We warned you some time ago. Now, there’s some alarming news about the imminent water wars:
Dwindling water supplies are a greater risk to businesses than oil running out, a report for investors has warned.
Among the industries most at risk are high-tech companies, especially those using huge quantities of water to manufacture silicon chips; electricity suppliers who use vast amounts of water for cooling; and agriculture, which uses 70% of global freshwater, , says the study, commissioned by the powerful CERES group, whose members have $7tn under management. Other high-risk sectors are beverages, clothing, biotechnology and pharmaceuticals, forest products, and metals and mining, it says.
“Water is one of our most critical resources – even more important than oil,” says the report, published today . “The impact of water scarcity and declining water on businesses will be far-reaching. We’ve already seen decreases in companies’ water allotments, more stringent regulations [and] higher costs for water.”
Droughts “attributable in significant part to climate change” are already causing “acute water shortages” around the world, and pressure on supplies will increase with further global warming and a growing world population, says the report written by the US-based Pacific Institute.
The loss of gasoline sounds worse, but only the most primitive of stupid monkeys thought that resource was infinite. Water? We’ll always have our two liters a day.
Institutional investors are urging companies to measure, disclose and reduce their use of water to reduce long-term financial risks as supplies dry up from overuse and as higher temperatures melt glaciers away.
“Companies need to be analyzing their water risk … and to find ways to conserve water and minimize the opportunities for literally having their business shut down,” Mindy Lubber, the president of Ceres, a Boston-based coalition of investors. said in an interview.
We may not. Water is required in abundance for our industry and infrastructure, not just personal consumption. But that’s out of sight, so out of mind. Rage on, you crazed monkeys.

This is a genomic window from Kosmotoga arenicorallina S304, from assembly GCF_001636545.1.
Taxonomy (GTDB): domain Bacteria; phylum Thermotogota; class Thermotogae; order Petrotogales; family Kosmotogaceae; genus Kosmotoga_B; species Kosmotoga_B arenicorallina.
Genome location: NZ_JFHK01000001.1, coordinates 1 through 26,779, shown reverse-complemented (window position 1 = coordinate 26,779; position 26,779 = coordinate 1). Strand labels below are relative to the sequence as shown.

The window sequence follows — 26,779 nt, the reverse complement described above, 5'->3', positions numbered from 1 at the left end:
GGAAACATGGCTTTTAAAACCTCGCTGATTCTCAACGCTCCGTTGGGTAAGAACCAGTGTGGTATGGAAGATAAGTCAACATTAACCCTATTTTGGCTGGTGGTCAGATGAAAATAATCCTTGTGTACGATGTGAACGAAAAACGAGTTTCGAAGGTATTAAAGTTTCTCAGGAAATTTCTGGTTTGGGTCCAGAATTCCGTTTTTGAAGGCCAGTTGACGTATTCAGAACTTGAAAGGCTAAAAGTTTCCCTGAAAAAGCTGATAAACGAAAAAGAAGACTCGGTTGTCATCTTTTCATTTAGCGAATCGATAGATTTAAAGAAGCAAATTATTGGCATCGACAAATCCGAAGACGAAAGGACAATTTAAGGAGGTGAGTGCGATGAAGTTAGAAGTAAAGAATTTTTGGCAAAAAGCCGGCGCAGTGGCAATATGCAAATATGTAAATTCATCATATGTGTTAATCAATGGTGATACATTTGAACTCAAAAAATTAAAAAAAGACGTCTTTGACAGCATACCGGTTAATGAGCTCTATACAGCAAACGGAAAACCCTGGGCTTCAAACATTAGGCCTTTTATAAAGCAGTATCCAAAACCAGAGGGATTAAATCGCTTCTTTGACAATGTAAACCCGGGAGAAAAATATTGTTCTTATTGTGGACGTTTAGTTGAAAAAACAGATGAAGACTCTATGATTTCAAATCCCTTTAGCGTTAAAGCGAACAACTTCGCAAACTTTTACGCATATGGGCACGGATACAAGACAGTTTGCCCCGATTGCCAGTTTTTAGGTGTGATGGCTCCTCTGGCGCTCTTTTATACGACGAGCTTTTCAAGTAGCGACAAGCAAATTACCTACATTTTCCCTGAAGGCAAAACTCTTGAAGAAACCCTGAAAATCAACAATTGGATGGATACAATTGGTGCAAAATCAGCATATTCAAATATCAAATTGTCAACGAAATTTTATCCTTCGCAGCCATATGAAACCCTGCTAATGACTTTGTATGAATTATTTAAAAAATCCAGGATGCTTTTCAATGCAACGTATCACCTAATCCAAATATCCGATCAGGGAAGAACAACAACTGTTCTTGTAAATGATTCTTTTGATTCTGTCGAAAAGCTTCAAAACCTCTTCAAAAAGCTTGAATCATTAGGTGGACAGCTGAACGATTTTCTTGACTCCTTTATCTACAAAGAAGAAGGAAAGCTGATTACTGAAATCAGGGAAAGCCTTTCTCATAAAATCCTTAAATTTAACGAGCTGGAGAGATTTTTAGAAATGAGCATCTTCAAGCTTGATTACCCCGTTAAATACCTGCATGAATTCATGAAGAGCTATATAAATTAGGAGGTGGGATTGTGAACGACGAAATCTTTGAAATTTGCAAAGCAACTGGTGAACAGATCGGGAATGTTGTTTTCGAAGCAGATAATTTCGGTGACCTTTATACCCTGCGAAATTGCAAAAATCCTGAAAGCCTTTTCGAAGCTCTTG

Flannery, who has written eloquently about global warming, drove through the fire belt, and reported:
“It was as if a great cremation had taken place… I was born in Victoria, and over five decades I’ve watched as the state has changed. The long, wet and cold winters that seemed insufferable to me as a boy vanished decades ago, and for the past 12 years a new, drier climate has established itself… I had not appreciated the difference a degree or two of extra heat and a dry soil can make to the ferocity of a fire. This fire was different from anything seen before.”
Meanwhile, central China is experiencing the worst drought in half a century. Temperatures have been unseasonably high and rainfall, in some areas, 80% below normal; more than half the country’s provinces have been affected by drought, leaving millions of Chinese and their livestock without adequate access to water. In the region which raises 95% of the country’s winter wheat, crop production has already been impaired and is in further danger without imminent rain.
In our own backyard, much of the state of Texas—97.4% to be exact—is now gripped by drought, and parts of it by the worst drought in almost a century. According to the New York Times, “Winter wheat crops have failed. Ponds have dried up. Ranchers are spending heavily on hay and feed pellets to get their cattle through the winter. Some wonder if they will have to slaughter their herds come summer. Farmers say the soil is too dry for seeds to germinate and are considering not planting.” Since 2004, in fact, the state has yoyo-ed between the extremities of flood and drought.
A good compilation of drought data there, although it lacks a global model to show that the water missing in these droughts is not just distributed elsewhere. However, common sense dictates: as temperature rises, there’s going to be less water around.